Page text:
Chai Khana

Reuter: From pigeons to telegraph lines for sending news

Paul Julius Freiherr von Reuter was a German-born, British entrepreneur who was a pioneer of telegraphy and news reporting. He was a reporter and media owner, and the founder of Reuters News Agency, which became part of the Thomson Reuters conglomerate in 2008.

Reuter was born as Israel Beer Josaphat in Kassel, Germany on 21 July 1816

On 29 October 1845, he moved to London, calling himself Julius Josaphat.

On 16 November 1845, he converted to Christianity in a ceremony at St. George’s German Lutheran Chapel in London, and changed his name to Paul Julius Reuter.

A former bank clerk, in 1847 he became a partner in Reuter and Stargardt, a Berlin book-publishing firm. The distribution of radical pamphlets by the firm at the beginning of the 1848 Revolution may have focused official scrutiny on Reuter.

Later that year, he left for Paris and worked in Charles-Louis Havas’ news agency, Agence Havas, the future Agence France Presse.

As telegraphy evolved, Reuter founded his own news agency in Aachen, transferring messages between Brussels and Aachen using carrier pigeons and thus linking Berlin and Paris. Speedier than the post train, pigeons gave Reuter faster access to financial news from the Paris stock exchange. Eventually, pigeons were replaced by a direct telegraph link.

A telegraph line was under construction between Britain and Europe, and so Reuter moved to London, renting an office near the Stock Exchange.

He established a news wire agency at the London Royal Exchange. Headquartered in London, Reuter’s company initially covered commercial news, serving banks, brokerage houses, and business firms. The first newspaper client to subscribe was the London Morning Advertiser in 1858, and more began to subscribe soon after.

According to the Encyclopædia Britannica: “the value of Reuters to newspapers lay not only in the financial news it provided but in its ability to be the first to report on stories of international importance.”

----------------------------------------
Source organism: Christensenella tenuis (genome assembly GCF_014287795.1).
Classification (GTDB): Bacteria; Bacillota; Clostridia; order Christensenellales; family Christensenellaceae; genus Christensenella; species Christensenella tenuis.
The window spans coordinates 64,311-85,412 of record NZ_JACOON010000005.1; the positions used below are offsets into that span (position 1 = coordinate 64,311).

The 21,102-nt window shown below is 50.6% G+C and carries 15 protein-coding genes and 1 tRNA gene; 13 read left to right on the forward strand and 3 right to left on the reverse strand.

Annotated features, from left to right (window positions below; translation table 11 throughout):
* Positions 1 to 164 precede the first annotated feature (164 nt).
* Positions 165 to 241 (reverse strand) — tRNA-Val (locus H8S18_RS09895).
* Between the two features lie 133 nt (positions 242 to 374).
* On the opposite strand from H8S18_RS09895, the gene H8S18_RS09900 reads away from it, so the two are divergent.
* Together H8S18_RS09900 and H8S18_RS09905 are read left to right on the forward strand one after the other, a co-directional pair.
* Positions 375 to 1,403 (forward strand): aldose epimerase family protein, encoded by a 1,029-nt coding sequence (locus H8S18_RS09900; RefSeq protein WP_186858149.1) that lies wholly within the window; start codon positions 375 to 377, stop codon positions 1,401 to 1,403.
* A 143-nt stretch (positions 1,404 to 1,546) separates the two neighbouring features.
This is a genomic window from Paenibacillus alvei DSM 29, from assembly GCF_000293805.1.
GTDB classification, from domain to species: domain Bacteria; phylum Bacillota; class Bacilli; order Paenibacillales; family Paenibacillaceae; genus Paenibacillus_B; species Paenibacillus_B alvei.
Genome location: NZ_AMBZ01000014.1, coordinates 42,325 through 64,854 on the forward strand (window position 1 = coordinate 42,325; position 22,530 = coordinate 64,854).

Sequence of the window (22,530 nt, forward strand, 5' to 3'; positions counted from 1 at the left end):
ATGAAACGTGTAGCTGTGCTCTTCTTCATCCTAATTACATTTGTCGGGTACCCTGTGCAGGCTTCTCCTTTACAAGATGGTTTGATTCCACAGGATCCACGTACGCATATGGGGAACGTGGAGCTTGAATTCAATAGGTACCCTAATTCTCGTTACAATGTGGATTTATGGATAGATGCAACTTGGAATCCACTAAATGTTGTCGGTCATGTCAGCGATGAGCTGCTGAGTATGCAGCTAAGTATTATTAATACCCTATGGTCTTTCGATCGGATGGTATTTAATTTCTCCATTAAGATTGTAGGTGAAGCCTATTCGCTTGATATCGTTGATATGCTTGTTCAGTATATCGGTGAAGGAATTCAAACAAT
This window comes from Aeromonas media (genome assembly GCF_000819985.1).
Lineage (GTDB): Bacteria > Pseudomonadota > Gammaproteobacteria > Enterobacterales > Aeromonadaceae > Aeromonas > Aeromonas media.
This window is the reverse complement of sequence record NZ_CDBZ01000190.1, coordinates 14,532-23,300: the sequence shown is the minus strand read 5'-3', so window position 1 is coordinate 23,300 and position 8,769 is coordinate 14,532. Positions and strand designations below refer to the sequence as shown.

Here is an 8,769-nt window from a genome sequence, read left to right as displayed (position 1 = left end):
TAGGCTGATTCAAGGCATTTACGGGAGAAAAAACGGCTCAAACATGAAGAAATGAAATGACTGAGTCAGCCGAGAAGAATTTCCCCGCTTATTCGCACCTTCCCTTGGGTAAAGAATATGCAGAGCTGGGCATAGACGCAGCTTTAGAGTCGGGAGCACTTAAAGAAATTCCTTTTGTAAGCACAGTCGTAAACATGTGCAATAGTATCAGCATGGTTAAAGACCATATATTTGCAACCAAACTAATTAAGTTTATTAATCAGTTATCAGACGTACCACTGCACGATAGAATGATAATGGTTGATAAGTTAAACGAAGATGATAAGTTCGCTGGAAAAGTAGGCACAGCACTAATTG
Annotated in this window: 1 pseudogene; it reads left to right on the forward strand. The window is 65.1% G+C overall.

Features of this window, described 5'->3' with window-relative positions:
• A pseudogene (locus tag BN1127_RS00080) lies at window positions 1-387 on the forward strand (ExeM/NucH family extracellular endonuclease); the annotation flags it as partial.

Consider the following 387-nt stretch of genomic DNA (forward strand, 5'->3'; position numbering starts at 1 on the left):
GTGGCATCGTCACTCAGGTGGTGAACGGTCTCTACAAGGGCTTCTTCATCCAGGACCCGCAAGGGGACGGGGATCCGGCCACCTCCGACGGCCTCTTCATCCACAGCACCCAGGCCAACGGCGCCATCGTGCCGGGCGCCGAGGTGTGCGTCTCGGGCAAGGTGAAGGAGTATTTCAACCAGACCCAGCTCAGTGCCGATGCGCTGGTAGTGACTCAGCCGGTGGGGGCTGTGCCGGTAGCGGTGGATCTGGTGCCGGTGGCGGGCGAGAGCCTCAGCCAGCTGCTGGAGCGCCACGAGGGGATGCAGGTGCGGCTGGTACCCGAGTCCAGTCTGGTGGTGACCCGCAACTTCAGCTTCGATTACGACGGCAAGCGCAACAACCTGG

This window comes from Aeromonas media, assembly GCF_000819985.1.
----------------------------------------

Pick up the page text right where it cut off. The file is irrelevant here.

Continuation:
In 1863, he privately erected a telegraph link to Crookhaven, the farthest south-west point of Ireland. On nearing Crookhaven, ships from America threw canisters containing news into the sea. These were retrieved by Reuters and telegraphed directly to London, arriving long before the ships reached Cork.

Reuter’s agency built a reputation in Europe and the rest of the world as the first to report news scoops from abroad. It was the first to report Abraham Lincoln’s assassination in Europe, for instance, in 1865.

In 1865, Reuter incorporated his private business, under the name Reuter’s Telegram Company Limited; Reuter was appointed managing director of the company.

In 1872, Nasir al-Din Shah, the Shah of Iran, signed an agreement with Reuter, a concession selling him all railroads, canals, most of the mines, all the government’s forests, and all future industries of Iran. George Curzon called it “The most complete and extraordinary surrender of the entire industrial resources of a kingdom into foreign hands that has ever been dreamed of”. The Reuter concession was immediately denounced by all ranks of businessmen, clergy, and nationalists of Persia, and it was quickly forced into cancellation.

The Reuters company continued to build on the foundation established by Paul Julius Reuter. It became one of the largest news agencies in the world.

In this memo, which set the standard for concise and timely news reporting, Reuter requested the correspondents to report on: “fires, explosions, floods, inundations, railway accidents, destructive storms, earthquakes, shipwrecks attended with loss of life, accidents to war vessels and to mail steamers, street riots of a grave character, disturbances arising from strikes, duels between, and suicides of persons of note, social or political, and murders of a sensational or atrocious character. It is requested that the bare facts be first telegraphed with the utmost promptitude, and as soon as possible afterwards a descriptive account, proportionate to the gravity of the incident. Care should, of course, be taken to follow the matter up.”

On 17 March 1857, Reuter was naturalised as a British subject.

On 7 September 1871, the Duke of Saxe-Coburg and Gotha granted him the noble title of Freiherr (Baron).

In November 1891, Queen Victoria granted him (and his subsequent male-line successors) the right to use that German title (listed as “Baron von Reuter”) in Britain.

Reuter died on 25 February 1899 at Villa Reuter in Nice, France.

Reuter was portrayed by Edward G. Robinson in the Warner Bros. biographical film A Dispatch from Reuter’s (1941).

The Reuters News Agency commemorated the 100th anniversary of the death of its founder by launching a university award (the Paul Julius Reuter Innovation Award) in Germany.

 

 

 

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